1. Stomach disorders
The dietary fibre content in red spinach, on extra consumption, can cause stomach problems. Eating too much of red spinach can result in bloating, gas formation in the abdomen, stomach cramps and even constipation if consumed  in excess. While incorporating red spinach into your daily diet, make sure to do it slowly because the sudden addition can hinder with your regular digestion process. It can even cause diarrhoea in some cases.
2. Kidney stones
The large amount of purines in red spinach can be harmful to your kidney health. The organic compounds are converted into  uric acid when ingested, which can elevate the precipitation level of calcium in your kidneys. As a result, your body will develop kidney stones which can be highly uncomfortable and painful.
The high purine content in red spinach can increase the levels of uric acid in your body, that can cause inflammation, swelling and joint pain. If you are already suffering from gout arthritis, it is highly advisable that you restrict yourself from consuming red spinach.
4. Allergic reactions
The histamine content in red spinach can develop minor allergies. Although it is very rare, immunoglobulin E (IgE)-mediated allergy  to red spinach is viewed in some cases.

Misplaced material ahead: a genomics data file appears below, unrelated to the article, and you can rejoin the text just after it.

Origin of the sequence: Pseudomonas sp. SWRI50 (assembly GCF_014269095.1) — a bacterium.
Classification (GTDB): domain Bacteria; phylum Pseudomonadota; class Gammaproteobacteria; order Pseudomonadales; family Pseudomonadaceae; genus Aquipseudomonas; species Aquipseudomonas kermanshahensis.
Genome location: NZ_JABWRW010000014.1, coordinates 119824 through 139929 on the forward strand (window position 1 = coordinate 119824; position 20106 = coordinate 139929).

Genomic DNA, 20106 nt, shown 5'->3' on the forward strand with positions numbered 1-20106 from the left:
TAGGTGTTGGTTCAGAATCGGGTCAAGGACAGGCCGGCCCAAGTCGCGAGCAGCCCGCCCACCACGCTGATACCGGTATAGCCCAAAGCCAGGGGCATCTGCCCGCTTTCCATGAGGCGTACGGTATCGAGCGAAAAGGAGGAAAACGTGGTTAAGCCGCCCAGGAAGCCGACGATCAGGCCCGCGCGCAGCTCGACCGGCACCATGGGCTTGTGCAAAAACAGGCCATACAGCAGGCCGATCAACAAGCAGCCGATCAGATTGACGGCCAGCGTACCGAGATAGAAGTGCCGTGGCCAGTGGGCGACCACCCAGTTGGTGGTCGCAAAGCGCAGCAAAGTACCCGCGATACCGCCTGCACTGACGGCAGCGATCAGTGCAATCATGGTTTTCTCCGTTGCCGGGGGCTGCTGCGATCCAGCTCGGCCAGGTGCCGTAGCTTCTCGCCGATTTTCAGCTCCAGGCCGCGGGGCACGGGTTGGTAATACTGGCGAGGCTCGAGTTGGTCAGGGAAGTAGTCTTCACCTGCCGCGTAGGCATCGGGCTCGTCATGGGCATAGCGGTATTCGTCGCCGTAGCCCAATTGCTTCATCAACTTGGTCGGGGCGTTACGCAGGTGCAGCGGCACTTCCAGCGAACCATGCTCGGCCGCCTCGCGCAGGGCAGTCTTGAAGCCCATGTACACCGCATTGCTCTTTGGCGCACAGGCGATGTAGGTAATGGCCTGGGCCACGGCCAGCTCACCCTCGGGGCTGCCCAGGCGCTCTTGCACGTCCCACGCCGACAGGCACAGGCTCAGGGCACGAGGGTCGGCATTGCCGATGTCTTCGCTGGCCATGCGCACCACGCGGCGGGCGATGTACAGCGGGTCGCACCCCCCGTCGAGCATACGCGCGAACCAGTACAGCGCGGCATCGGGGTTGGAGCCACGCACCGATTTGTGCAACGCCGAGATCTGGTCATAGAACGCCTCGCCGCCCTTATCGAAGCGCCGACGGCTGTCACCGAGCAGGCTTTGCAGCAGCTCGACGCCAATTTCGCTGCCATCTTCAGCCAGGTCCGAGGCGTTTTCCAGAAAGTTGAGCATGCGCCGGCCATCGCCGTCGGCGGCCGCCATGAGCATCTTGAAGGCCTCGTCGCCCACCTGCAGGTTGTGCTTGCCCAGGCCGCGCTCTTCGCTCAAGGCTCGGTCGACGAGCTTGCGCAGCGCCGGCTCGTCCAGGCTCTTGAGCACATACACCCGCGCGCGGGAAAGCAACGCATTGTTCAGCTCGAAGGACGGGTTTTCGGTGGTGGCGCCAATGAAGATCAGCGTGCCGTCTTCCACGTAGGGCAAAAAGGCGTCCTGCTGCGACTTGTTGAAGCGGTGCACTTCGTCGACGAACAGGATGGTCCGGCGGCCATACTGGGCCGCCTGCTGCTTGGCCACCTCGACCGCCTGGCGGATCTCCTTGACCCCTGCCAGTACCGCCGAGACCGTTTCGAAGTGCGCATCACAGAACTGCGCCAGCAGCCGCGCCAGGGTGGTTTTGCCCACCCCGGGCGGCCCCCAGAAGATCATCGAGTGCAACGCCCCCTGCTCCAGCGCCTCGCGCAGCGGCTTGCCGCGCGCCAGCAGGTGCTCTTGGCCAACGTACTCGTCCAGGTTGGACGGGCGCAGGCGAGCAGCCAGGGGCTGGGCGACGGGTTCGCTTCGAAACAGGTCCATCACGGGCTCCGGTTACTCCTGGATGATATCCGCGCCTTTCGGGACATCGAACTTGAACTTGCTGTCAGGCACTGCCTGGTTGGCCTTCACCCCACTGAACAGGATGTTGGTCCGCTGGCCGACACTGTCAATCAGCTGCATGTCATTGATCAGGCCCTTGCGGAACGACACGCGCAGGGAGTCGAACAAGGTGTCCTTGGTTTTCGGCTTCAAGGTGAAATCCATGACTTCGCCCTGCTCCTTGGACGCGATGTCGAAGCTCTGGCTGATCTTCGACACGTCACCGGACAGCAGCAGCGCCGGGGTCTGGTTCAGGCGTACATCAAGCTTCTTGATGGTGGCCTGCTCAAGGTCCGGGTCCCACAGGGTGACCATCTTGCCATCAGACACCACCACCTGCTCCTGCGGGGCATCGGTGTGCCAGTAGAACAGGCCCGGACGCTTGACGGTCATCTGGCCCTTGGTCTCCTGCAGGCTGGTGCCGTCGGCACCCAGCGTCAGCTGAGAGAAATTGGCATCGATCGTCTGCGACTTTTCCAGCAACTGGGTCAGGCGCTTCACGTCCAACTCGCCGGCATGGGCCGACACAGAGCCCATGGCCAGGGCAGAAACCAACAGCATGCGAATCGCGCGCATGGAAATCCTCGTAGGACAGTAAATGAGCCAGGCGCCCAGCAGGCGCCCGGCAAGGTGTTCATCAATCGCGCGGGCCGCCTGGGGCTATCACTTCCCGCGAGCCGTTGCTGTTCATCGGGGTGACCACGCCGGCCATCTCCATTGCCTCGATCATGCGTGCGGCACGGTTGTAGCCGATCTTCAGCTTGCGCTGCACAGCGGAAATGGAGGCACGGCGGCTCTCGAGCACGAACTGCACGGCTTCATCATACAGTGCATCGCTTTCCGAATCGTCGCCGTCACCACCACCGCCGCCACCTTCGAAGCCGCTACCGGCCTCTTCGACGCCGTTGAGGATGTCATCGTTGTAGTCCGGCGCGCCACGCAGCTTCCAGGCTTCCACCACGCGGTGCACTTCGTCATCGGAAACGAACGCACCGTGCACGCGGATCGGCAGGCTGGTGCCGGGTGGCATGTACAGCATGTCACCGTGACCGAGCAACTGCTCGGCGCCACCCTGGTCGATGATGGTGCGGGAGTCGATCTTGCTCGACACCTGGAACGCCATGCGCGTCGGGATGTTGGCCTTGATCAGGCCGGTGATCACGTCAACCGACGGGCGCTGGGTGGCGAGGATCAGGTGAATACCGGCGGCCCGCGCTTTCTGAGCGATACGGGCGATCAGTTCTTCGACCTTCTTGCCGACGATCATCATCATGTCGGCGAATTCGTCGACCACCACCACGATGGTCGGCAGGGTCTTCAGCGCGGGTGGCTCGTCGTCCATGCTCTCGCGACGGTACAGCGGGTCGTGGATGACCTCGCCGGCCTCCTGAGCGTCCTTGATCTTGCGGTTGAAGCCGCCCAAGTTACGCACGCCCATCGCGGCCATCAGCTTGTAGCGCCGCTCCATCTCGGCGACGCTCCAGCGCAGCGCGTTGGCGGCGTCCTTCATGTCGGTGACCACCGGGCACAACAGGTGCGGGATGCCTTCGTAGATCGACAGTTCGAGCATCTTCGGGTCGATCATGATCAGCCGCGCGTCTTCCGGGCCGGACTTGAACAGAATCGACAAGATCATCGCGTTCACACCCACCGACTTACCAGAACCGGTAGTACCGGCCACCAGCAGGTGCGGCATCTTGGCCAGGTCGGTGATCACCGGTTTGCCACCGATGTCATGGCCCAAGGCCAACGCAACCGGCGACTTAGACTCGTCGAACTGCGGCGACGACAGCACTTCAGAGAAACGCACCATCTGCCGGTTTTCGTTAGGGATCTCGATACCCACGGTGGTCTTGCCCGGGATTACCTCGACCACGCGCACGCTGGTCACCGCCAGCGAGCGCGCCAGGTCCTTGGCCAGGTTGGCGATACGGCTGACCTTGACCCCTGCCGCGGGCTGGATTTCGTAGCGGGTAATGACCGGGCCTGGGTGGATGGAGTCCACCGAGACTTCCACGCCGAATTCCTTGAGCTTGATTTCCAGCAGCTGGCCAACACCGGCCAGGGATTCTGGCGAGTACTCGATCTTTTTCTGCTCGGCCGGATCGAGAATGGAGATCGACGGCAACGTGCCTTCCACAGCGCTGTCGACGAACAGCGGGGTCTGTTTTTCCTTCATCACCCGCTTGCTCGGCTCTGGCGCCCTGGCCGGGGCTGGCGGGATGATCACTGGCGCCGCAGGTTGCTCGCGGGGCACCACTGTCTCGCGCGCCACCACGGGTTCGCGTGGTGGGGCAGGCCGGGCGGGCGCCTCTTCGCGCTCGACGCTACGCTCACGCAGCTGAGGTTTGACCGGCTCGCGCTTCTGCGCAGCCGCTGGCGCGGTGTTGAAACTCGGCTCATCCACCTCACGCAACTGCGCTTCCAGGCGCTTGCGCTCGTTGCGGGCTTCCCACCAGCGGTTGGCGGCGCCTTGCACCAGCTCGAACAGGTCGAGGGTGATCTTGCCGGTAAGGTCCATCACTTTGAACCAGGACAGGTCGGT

5. Teeth Coarseness
Eating too much spinach can cause your teeth to lose the smoothness on its surface. The oxalic acid present in the leaves of red spinach develops small crystals that are insoluble in water. It is these crystals that can turn your teeth coarse or gritty. The coarseness  is not permanent and will go away after a few hours or after brushing.
-  Amin, I., Norazaidah, Y., & Hainida, K. E. (2006). Antioxidant activity and phenolic content of raw and blanched Amaranthus species. Food chemistry, 94(1), 47-52.
-  Begum, P., Ikhtiari, R., & Fugetsu, B. (2011). Graphene phytotoxicity in the seedling stage of cabbage, tomato, red spinach, and lettuce. Carbon, 49(12), 3907-3919.
-  Norziah, M. H., & Ching, C. Y. (2000). Nutritional composition of edible seaweed Gracilaria changgi. Food chemistry, 68(1), 69-76.
-  Low, A. G. (1985). The role of dietary fibre in digestion absorption and metabolism. Beretning fra Statens Husdyrbrugsforsoeg (Denmark).
-  Grundy, M. M. L., Edwards, C. H., Mackie, A. R., Gidley, M. J., Butterworth, P. J., & Ellis, P. R. (2016). Re-evaluation of the mechanisms of dietary fibre and implications for macronutrient bioaccessibility, digestion and postprandial metabolism. British Journal of Nutrition, 116(5), 816-833.